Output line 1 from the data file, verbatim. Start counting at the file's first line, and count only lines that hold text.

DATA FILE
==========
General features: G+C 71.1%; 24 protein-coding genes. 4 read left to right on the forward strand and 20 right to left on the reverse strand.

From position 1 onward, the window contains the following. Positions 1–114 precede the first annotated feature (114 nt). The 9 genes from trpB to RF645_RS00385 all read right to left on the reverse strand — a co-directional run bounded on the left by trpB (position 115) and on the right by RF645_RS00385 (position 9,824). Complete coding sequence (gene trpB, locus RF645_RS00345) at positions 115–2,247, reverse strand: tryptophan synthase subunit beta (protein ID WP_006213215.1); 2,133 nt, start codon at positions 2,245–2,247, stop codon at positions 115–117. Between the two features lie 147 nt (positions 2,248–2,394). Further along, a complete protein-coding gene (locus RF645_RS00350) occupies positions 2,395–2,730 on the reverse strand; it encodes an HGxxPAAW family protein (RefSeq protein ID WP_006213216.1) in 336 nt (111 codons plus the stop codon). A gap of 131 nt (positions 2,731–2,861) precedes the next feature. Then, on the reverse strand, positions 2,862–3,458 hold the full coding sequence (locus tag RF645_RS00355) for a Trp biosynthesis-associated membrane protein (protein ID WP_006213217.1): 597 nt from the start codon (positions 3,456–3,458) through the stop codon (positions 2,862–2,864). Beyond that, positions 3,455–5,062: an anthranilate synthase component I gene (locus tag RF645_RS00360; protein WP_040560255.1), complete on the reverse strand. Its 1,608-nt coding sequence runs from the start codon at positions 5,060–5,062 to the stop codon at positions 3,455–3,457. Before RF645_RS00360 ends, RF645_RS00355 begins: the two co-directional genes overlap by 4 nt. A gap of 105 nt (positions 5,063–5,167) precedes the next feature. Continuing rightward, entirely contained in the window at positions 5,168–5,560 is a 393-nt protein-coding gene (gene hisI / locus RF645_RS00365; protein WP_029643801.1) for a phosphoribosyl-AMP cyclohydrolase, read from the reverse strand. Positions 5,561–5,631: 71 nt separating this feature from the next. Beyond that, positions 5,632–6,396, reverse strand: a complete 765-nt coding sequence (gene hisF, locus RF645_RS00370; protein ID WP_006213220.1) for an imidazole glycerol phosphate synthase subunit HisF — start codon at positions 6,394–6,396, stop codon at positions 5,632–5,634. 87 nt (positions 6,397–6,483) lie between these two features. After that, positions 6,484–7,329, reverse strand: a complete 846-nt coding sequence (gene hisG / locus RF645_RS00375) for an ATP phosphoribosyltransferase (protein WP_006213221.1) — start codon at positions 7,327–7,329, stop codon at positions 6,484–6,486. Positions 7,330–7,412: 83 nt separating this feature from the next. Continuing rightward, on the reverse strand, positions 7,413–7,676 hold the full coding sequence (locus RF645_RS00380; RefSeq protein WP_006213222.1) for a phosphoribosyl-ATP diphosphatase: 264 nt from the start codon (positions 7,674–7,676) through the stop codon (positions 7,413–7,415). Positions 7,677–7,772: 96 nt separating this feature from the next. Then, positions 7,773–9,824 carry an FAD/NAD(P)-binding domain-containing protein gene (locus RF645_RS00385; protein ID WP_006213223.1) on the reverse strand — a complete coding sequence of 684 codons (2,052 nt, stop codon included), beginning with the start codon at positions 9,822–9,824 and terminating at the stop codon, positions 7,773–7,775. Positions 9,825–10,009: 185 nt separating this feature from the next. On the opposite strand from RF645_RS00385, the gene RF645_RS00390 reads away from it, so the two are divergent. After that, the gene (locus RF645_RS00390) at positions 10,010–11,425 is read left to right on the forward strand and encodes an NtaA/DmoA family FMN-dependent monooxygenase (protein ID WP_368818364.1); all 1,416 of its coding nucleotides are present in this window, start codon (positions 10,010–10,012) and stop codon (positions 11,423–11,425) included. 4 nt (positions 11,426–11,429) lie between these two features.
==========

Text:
General features: G+C 71.1%; 24 protein-coding genes. 4 read left to right on the forward strand and 20 right to left on the reverse strand.